For the present generation of Gujaratis in Kozhikode, Garba was just another form of dance that they performed during Navaratri. Little did they know that it had a scheme and a scientific way of dancing. They signed up for the Garba workshop organised by Sri Calicut Gujarati Samaj out of curiosity, only to know that what they thought was Garba lacked technique.
‘Garba’ means a pot with holes in which a light is put up. The light seeps through the holes creating beautiful designs at night. The Garba dancers hold this pot in their hand while dancing to please the goddess during Navaratri. The night begins with Garba that is played in a line and ends with Dandiya, a dance played in circles.
Chethan Jethava, a dance guru from Gondal village in Rajkot district of Gujarat, has been teaching the Gujarati community the basic moves of Garba and Raas along with Dandiya, the renowned stick-dance of Gujarat.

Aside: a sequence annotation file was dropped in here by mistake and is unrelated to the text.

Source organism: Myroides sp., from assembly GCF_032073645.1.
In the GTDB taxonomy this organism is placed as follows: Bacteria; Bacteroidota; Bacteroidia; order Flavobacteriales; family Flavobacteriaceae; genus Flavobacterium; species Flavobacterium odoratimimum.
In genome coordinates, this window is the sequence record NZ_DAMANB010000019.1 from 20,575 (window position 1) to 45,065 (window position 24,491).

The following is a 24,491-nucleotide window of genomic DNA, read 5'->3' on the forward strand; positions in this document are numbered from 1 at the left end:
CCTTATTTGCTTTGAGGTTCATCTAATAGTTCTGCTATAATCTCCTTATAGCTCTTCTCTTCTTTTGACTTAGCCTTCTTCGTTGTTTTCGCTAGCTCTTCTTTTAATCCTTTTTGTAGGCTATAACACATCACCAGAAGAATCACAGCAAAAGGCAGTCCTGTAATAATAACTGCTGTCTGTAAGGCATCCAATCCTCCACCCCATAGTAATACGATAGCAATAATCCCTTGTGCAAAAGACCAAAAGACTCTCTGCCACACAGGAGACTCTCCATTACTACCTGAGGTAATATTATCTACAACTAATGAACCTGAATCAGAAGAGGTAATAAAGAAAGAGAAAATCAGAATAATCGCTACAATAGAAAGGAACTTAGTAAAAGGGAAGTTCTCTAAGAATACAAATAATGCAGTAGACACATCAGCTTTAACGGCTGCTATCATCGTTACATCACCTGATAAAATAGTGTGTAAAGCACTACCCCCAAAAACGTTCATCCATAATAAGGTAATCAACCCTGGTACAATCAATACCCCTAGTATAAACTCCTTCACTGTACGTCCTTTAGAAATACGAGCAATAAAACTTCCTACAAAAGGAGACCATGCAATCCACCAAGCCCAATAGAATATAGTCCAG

He had come to Kozhikode for a month-long course in Kalaripayattu at the CVN Kalari.
The Gujarati community seized the opportunity and roped him in for the one-month workshop as well. The classes are held in two batches from 3 p.m. to 4 p.m. and from 9 p.m. to 10 p.m.
So far 90 students, 15 of them non-Gujaratis, have signed up for the workshop and the number is rising by the day.
At the end of the workshop, on May 19, the students will make a performance for the public. What more? Mr. Jethava guarantees a weight loss of up to 3 kg at the end of the course.
The Gujarati community in Kozhikode has a history of over 400 years. Their Navaratri celebration is one of the highlights of the season in Kozhikode for the past many years.